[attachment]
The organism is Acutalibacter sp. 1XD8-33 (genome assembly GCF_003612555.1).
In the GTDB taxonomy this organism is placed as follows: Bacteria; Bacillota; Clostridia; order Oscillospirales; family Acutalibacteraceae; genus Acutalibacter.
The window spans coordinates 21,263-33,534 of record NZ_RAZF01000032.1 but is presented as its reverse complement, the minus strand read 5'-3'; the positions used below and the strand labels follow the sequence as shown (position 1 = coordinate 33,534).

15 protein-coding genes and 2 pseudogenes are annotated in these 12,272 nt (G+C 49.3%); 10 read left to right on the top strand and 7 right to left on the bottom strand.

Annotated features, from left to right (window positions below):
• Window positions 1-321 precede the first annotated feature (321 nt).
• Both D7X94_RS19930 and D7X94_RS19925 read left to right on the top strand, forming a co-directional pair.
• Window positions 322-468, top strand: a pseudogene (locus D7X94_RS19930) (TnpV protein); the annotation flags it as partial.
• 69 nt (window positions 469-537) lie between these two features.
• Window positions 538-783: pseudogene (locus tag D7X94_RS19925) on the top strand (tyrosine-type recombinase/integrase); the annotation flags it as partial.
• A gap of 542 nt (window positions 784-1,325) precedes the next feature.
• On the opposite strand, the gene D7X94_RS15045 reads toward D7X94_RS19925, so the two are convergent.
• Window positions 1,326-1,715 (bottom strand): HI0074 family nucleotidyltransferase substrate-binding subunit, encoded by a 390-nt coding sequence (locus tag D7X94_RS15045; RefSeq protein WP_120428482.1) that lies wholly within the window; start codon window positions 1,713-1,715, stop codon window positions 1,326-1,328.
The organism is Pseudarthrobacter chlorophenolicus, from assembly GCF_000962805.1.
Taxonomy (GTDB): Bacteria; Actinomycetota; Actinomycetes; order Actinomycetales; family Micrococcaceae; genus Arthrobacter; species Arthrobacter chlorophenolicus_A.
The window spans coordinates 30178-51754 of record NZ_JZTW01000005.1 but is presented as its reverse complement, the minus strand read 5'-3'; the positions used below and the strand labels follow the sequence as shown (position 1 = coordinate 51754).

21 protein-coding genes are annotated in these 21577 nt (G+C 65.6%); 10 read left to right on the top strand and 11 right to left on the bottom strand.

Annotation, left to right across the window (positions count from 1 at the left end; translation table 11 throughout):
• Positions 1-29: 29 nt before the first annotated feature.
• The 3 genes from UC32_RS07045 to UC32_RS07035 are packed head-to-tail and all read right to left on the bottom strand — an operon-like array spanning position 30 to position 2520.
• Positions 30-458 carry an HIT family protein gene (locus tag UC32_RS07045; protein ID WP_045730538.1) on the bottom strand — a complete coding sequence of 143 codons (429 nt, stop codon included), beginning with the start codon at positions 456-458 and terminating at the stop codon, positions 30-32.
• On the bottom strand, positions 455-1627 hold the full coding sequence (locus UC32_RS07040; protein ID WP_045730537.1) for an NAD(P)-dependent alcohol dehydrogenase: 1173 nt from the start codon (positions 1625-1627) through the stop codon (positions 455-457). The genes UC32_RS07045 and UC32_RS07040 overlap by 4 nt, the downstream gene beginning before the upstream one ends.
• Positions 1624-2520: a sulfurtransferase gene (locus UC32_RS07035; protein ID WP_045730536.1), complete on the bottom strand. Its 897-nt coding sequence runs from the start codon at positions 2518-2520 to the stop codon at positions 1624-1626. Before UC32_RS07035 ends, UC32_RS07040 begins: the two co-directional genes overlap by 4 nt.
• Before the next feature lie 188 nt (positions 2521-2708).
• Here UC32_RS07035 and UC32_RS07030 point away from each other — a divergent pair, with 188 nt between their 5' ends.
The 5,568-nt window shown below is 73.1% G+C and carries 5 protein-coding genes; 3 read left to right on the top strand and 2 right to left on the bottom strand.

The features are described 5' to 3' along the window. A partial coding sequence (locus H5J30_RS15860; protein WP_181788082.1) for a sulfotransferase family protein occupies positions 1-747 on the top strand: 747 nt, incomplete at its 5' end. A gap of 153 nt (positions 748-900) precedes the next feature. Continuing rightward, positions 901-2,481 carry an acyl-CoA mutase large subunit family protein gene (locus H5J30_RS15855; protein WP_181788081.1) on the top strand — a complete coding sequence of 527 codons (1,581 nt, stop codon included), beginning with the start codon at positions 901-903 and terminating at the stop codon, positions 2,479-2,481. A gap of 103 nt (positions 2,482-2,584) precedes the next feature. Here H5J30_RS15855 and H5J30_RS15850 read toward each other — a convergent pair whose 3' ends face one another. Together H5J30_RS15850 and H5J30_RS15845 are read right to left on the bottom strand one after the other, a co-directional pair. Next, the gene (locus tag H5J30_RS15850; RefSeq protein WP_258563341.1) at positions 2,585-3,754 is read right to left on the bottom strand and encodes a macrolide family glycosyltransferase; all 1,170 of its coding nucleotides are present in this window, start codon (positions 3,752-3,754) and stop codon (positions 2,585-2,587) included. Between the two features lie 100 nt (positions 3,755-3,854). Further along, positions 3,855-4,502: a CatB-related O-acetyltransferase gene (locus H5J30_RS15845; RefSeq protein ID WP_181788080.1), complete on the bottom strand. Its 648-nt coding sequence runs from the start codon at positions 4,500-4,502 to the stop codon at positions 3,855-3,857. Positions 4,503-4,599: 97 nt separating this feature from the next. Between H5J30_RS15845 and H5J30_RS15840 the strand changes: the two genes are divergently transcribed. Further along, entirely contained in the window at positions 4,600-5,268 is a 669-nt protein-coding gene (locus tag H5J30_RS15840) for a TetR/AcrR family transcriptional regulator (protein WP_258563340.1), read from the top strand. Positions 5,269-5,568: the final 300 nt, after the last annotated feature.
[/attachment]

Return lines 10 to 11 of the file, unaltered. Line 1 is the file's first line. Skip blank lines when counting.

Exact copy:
• Window positions 538-783: pseudogene (locus tag D7X94_RS19925) on the top strand (tyrosine-type recombinase/integrase); the annotation flags it as partial.
• A gap of 542 nt (window positions 784-1,325) precedes the next feature.